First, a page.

The debilitating symptoms of Lyme disease are real. They include a myriad of problems, including rashes, fatigue, sleep issues, joint pain, and flu-like symptoms such as intermittent fever, body aches, and headache. However, some of the most devastating and hard-to-deal with symptoms are cognitive problems like brain fog, memory issues, forgetfulness, mood swings, and feeling anxious or depressed.
In a recent article in Science, Johns Hopkins Medical Center reports that even people who are successfully treated with antibiotics for Lyme disease still have symptoms years later. Fatigue and brain fog continue to be chronic and debilitating, and a brain scan of people with PTLDS (post-treatment Lyme disease syndrome) showed widespread brain inflammation. This shows that the brain fog that persists in these people has a physiological basis and is not only related to depression and anxiety, though these two symptoms can also be lingering after Lyme disease.
Previous studies of people with PTLDS have shown elevated inflammation markers, but scientists didn’t know exactly where that inflammation was situated. Using highly specialized scanning, researchers can now see that in these people, inflammation is affecting the entire brain and manifesting as symptoms such as fatigue and problems with memory and/or concentration.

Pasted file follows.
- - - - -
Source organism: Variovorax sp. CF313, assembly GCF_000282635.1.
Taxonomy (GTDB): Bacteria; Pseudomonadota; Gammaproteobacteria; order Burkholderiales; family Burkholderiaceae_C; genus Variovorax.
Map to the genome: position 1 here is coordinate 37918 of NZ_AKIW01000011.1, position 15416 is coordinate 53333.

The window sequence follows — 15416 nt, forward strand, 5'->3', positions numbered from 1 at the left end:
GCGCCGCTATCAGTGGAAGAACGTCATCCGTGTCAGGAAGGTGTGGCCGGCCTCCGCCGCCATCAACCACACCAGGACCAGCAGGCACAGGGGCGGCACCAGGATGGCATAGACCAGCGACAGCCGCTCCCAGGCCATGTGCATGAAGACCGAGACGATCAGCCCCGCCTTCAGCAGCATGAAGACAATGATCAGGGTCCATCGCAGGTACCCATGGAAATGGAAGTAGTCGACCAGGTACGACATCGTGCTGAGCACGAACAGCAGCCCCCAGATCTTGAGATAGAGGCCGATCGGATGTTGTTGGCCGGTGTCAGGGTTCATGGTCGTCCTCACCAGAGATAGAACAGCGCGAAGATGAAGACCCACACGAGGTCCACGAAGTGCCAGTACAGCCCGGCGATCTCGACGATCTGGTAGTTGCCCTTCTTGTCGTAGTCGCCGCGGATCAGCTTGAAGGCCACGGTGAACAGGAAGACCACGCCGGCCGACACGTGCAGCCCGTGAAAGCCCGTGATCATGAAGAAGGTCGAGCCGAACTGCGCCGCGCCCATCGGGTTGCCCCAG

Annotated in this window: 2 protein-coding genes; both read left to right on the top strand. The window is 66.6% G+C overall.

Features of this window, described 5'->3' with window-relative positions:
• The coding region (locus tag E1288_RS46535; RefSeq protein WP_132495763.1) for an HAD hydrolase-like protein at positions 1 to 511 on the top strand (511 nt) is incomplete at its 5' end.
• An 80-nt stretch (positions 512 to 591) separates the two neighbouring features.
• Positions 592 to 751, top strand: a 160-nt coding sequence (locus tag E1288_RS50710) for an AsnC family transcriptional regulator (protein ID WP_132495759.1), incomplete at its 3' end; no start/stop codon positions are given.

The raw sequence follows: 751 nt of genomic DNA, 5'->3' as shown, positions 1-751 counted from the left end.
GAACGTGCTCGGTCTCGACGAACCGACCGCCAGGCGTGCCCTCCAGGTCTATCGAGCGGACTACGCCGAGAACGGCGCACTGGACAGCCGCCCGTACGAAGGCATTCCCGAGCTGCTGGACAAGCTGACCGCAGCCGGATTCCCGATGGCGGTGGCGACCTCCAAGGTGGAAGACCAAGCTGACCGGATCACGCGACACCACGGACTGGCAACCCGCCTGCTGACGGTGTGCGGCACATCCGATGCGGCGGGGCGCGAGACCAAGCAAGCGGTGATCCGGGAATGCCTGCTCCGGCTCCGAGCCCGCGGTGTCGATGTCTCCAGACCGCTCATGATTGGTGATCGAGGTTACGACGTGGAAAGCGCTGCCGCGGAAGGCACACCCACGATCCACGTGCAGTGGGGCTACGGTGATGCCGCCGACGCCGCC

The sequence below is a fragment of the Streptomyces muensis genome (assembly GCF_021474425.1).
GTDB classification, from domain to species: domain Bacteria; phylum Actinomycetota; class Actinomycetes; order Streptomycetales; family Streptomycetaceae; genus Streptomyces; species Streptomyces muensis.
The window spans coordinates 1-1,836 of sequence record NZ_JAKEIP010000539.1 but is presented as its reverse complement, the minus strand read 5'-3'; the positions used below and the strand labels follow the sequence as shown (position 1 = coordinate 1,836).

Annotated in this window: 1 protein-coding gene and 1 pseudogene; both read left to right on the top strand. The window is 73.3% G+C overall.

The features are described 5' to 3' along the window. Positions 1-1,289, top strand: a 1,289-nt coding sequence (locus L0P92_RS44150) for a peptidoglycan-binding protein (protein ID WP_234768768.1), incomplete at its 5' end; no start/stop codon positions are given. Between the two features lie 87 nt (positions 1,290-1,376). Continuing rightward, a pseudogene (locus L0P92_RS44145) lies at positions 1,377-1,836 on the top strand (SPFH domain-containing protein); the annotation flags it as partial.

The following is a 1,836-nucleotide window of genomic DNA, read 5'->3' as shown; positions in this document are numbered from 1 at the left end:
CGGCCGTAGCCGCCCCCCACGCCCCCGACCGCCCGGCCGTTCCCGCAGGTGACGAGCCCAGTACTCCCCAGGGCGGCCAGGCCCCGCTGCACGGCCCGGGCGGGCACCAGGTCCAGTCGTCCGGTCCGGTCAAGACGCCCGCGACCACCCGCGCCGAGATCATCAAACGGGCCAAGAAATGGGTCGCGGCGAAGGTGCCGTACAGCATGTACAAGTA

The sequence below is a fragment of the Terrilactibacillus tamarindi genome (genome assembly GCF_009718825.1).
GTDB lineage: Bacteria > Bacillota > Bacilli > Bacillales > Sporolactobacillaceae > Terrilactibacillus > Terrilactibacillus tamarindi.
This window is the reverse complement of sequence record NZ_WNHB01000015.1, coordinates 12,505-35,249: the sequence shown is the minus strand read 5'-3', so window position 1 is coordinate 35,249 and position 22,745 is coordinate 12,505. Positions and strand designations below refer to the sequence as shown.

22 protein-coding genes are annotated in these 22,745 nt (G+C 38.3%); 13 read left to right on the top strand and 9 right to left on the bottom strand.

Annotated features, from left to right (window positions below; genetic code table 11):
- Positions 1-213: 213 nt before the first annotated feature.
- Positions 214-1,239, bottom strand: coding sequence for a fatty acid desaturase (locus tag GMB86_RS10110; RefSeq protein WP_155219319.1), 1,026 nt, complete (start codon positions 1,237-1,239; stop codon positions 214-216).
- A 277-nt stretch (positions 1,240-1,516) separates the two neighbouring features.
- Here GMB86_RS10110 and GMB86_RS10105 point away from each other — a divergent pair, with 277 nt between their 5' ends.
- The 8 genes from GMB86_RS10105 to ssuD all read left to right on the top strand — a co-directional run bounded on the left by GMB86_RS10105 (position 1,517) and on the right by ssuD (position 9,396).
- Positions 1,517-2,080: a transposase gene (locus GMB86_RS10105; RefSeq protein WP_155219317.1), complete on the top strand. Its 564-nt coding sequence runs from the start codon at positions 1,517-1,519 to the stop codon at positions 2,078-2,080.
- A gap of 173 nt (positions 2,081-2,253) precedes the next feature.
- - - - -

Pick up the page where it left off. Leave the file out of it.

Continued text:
The best thing to do is try your hardest not to get Lyme disease. Guidelines from the Minnesota Department of Health (one of the states hit hardest by Lyme disease) emphasize prevention. If you do get bitten, get to a doctor as soon as you can. Sometimes a course of antibiotics in those first critical days can help. However, ticks are small, and bites are not immediately noticeable. That’s often when Lyme disease becomes a lingering and difficult problem.
If you have lingering symptoms, many natural health remedies can be used to help. Herbs, homeopathics, nutritionals, changes to diet, etc., can improve your quality of life. Reach out to get the help you need.